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Tuesday, June 18, 2019
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District Attorney and Staff Want to Keep You Safe
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At any given time, the 21 district attorneys at the 10th Judicial District in Pueblo will be carrying in the neighborhood of 150 cases. If you further extrapolate the numbers, you will find that in the course of a year each of those attorneys handle between 500-600 of the 10,000-12,000 cases that come into the office.

For their efforts they are paid $54K to start. Pueblo Public Defenders are paid $5K-$8K more annually, try less cases and only about 60% of their cases are criminal in nature. The District Attorney's office handles only criminal cases. Add to that the fact that the Public Defenders have 28 attorneys with twelve investigators. District Attorneys handle their case load sharing six investigators between the 21 attorneys.

How does Jeff Chostner, in the middle of his second term as District Attorney, keep his team stable and focused?

“We try to keep a good positive work environment,” shared the Pueblo native. “Every year since I’ve been DA at least one of my people have been acknowledged with a state-wide award. We make sure everyone knows about it.”

The award winner last year was one of Chostner’s two daughters, Michelle, who was named “Outstanding Prosecutor in Colorado”, for her outstanding work. This year Ms. Chostner, mother of three, has been assigned, as one of her 150 cases, the nationally spotlighted Kelsie Schelling case.

Would you like to read the rest of this story? You can subscribe to the Greenhorn Valley View anywhere in Pueblo County for only $35/yr. Call (719) 676-3401 to subscribe.

Chostner also feels that leadership is critical in keeping people and maintaining morale.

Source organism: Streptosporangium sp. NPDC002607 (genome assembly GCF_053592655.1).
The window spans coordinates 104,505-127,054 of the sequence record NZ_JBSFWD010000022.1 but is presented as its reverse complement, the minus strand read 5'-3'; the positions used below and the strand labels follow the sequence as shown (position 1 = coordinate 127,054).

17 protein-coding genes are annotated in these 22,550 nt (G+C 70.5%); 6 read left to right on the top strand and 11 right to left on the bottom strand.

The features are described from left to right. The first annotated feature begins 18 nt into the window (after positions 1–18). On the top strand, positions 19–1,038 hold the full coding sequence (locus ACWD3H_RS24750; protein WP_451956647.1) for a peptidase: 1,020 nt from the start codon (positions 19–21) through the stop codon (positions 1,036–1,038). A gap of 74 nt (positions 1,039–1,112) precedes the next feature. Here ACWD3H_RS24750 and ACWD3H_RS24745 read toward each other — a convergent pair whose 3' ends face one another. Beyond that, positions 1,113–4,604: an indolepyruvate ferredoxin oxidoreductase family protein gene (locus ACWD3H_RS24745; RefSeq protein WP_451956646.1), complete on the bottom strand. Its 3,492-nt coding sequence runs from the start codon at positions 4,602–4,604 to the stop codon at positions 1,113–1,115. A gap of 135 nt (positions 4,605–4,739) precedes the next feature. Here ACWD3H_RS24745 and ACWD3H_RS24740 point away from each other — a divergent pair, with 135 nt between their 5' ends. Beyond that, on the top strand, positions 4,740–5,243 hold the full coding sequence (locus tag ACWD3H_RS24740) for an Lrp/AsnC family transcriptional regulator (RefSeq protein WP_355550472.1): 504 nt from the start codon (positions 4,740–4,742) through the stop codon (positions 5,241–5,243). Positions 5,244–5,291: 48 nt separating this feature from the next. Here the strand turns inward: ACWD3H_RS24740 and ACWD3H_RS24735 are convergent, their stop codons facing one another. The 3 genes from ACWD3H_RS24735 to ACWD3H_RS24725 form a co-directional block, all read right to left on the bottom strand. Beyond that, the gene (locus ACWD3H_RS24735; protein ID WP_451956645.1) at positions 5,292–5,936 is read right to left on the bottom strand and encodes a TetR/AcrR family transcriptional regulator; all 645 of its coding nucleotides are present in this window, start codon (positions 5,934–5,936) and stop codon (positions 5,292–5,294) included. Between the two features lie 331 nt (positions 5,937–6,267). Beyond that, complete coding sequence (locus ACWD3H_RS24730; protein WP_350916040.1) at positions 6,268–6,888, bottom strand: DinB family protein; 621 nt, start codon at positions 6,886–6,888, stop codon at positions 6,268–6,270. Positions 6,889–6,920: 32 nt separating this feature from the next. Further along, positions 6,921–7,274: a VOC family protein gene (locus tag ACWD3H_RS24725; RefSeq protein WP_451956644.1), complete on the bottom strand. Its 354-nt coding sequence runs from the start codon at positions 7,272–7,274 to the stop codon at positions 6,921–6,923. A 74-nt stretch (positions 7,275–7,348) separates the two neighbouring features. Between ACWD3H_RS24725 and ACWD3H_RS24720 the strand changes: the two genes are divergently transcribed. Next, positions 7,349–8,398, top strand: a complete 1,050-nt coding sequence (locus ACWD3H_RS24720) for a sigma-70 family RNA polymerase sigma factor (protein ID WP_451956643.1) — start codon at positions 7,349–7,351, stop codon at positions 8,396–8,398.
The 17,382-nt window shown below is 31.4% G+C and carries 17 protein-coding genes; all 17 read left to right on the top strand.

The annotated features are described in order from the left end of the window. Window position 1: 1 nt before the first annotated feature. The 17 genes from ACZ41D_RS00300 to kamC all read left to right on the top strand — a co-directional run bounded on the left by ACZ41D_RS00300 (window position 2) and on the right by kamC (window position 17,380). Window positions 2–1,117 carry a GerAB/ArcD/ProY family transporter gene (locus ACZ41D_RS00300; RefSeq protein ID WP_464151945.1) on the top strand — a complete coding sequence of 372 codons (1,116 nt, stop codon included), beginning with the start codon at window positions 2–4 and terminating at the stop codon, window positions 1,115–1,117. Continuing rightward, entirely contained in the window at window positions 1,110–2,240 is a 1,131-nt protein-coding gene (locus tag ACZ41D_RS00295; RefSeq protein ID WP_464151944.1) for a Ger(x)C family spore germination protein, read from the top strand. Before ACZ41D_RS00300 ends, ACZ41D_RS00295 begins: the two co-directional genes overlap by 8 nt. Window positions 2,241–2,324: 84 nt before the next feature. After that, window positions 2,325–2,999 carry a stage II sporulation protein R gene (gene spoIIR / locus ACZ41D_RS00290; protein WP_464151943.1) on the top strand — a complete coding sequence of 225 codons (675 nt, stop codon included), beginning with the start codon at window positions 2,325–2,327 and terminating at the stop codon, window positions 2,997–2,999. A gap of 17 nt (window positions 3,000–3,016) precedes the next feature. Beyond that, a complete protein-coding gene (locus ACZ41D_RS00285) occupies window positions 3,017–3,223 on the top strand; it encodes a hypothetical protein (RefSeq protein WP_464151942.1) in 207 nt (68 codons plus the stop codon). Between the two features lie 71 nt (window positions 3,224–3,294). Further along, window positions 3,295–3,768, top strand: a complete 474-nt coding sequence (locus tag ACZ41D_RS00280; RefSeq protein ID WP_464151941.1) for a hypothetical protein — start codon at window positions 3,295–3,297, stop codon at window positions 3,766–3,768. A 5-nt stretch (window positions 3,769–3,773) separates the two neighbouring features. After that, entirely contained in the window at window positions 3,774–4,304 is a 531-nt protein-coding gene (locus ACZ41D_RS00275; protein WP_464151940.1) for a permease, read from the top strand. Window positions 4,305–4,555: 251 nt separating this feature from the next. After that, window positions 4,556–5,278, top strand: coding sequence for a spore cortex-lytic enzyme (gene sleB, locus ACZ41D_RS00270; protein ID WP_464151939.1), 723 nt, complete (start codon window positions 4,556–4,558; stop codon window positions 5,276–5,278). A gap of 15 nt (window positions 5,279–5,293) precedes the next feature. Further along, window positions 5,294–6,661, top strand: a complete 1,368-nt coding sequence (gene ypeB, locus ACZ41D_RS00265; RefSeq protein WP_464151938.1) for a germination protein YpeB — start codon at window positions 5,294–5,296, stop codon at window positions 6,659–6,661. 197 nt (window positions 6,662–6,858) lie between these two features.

“A leader needs to be positive,” he said. “I like people and enjoy talking to them. I want to know what is going on in their lives.”

Despite his position, Chostner tries to answer every phone call, e-mail and text. His home phone is listed in the Pueblo phone book and gets answered when you dial the number.

“I owe the public an answer,” summarized Chostner. “I don’t owe them the answer they want but they deserve a response.”

Chostner is also a leader in work ethic. He considers his work week to be seven days long. In addition to duties as District Attorney, in any given week he has three to four public events. He views his nights at the symphony or a veteran’s event as his way to stay in touch with his constituents.

Crime, in the last three years, is down between 9-17%. Chostner doesn’t look at his job as putting people in jail. “We choose to focus on defending victims and making a safer community”, he shared. “Every person in our office wants to make Pueblo County safer for you.”

Chostner’s energy level is motivated by several things. To begin with, he likes what he does. Secondly, Chostner comes from a family that has been in Pueblo since the 1870’s. “I want to make a difference.” He says. “I have deep roots here, and it is a joy to serve. Pueblo voters have asked me to represent them. That is an honor; an honor by which I am humbled.”

Chostner is in daily contact with Pueblo Police Chief, Troy Davenport and Pueblo County Sheriff Kirk Taylor. When seeking additional reources Chostner works with the Pueblo County Commissioners, and describes newest Commissioner Garrison Ortiz as “tremendous”.

Would you like to read the rest of this story? You can subscribe to the Greenhorn Valley View anywhere in Pueblo County for only $35/yr. Call (719) 676-3401 to subscribe.

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The Greenhorn Valley View is a weekly newspaper serving the communities of the Greenhorn Valley in Southern Colorado,
including Colorado City, Rye, San Isabel, Beulah and Hatchet Ranch.

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